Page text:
Alpha, beta, and an inverted venture risk curve
Private conversations between early-stage VC are getting weirder and weirder by the day. Specifically, I’m hearing of case after case of large Series A+ VCs literally fighting to stick big checks into very early-stage companies I’m not comfortable putting small checks into. This market is . . . interesting.
Assuming both the Series A+ guys and I am acting rationally and with some skill — what is going on? What explains the inverted risk curve of the VC market? After all, as a small first-check firm, we are supposed to be taking MORE risk than they are…..
A momentum market. I think what has happened is that we have moved wholesale into a momentum market. What’s a momentum market? The more money you raise, the more money you will raise. Because there is so much money looking for a home.
These numbers are off, but they illustrate the point: it used to be that VCs saw about a 50% drop off rate for each round of investment. Roughly half the pre-seeds converted to seed, half the seeds to A, half the A to B, etc.
The drop-off rates have shifted. In today’s environment, this pattern has shifted. There is so much money seeking exposure to private companies that the drop-off rate is diminishing. If 50% of pre-seeds convert to seed, 60% of seeds convert to A, 70% of the A convert to B, 80% of the B convert to C, etc. We see this clearly in the shift towards later stage deals, as reported by CBInsights.
As a first check VC investing in deeply contrarian (cliche, but true and I can prove it!) companies, I still see roughly the same risk (of company death) as I saw in 2010 and roughly the same valuations. For context, we’ve historically seen a very low write-off rate and, consequently, a very high follow-on rate. The point here, however, is that these rates haven’t changed much despite the market froth. We still take what we believe is a ton of early-stage risk, and both the hit rate, and very strong returns continue to justify it.
But the investors after us are living in (what appears to me, at least, to be) a vastly different world. There are so many new Series A, B, and late-stage players that the odds of a follow-on round are just MUCH higher than ever before. Valuations at these stages reflect this. There is simply so much capital waiting to follow a “Series A” that the Series A round itself is just legit less risky than before — and the bigger and more expensive the Series A is, the more likely it is that big follow-on dollars flow in and the less risky the Series A appears. Key point: This effect is independent of the actual true quality of the underlying company. (One obvious side effect of this: more paper unicorns than ever. Here’s the data from CBInsights.)
First check versus everything else. So we at first check are seeing roughly the same valuations and risk profile that we saw before, but with (1) vastly bigger outcomes for winners (Synk! JFrog! Aquant! Firebolt! Dust!) and (2) much higher follow-on valuations that come faster than ever.
The funds after us (late seed, Series A) are seeing MUCH higher valuations, lower risk of failure, and self-fulfilling prophecies. The rounds they do seem to trigger the next one almost automatically.
What happens next? As long as public market multiples hold up and exit values stay high — it’s all good. All VCs stand to benefit. At some point, however, returns may diverge. Selective specialist first-check firms should outperform later-stage momentum indexers.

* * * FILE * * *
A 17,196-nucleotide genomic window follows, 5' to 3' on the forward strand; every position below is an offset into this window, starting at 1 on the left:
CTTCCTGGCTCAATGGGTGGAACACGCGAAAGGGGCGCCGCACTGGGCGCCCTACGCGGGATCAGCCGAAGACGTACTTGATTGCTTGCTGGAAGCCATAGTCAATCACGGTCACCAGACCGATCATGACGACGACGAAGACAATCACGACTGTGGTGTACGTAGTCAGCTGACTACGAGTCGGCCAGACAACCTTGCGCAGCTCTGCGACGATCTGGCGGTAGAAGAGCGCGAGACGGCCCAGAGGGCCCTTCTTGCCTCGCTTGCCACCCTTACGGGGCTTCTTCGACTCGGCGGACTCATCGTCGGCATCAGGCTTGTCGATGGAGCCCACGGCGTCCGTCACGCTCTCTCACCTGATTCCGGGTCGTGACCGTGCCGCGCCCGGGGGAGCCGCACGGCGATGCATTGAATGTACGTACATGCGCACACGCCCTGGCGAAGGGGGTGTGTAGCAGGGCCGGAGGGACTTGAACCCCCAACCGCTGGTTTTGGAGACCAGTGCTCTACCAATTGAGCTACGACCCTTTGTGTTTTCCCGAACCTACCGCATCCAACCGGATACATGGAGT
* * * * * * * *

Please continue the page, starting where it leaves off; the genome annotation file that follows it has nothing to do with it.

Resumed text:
If you raise your entry prices by 5–10x, you better see 5–10x better exit valuations on average (doubtful) or have gotten 5–10x smarter just to keep performance constant. For us, however, 2x higher exit prices have huge positive impact even if we’re no smarter than before.
But I think this explains the phenomenon we’re witnessing of an inversion of the implied risk tolerance curve: with paradoxically more risky-looking behavior as you move downstream.
Commitment relative to fund size is another measure of risk tolerance. Another thing that is worthy of emphasis is that a $2M check from a fund like Angular is 5% of the fund. But by the same measure, $10M from a $2B AUM firm is only 0.5%! Many of the venture funds that are doing these oversized first checks are oversized to the point where they don’t feel risk on a specific exposure. On a portfolio-wide basis, the risk is — in fact — reduced. But on a single asset basis (and let’s face it, entrepreneurs live in a single-asset world) the risk has actually gone up.
Alpha, beta, and fundamentals. It’s critical to point out that all of this is divorced from fundamentals. Early-stage VC can do one of two things: Either (1) they can write a ton more checks with a lot less diligence — or (2) insist on careful deal selection and a very concentrated portfolio of super high-conviction investments. I’d argue that because the first check VCs see more real and perceived risk, we should be more fundamental-driven. In my view, we have no choice. That’s the job. At Angular, we remain solidly in the sniper-rifle camp of early-stage venture — it’s what we love to do, and it’s worked very well historically in all kinds of market conditions.
Here’s the key insight I’ve come to: Later-stage venture capital which was previously all about fundamentals and deep analysis, has morphed into being largely about momentum (will the next round happen? Yes!), indexing (given that the next round always happens, let’s do everything!), and speed (since we’re going to do everything, what are we waiting for?).
This makes the risk to late-stage VC (or early-stage VCs that are indexing) much more systemic (beta!) and the risk to early-stage VC much more idiosyncratic (alpha!). Over the long run, we’re in the alpha business. ;)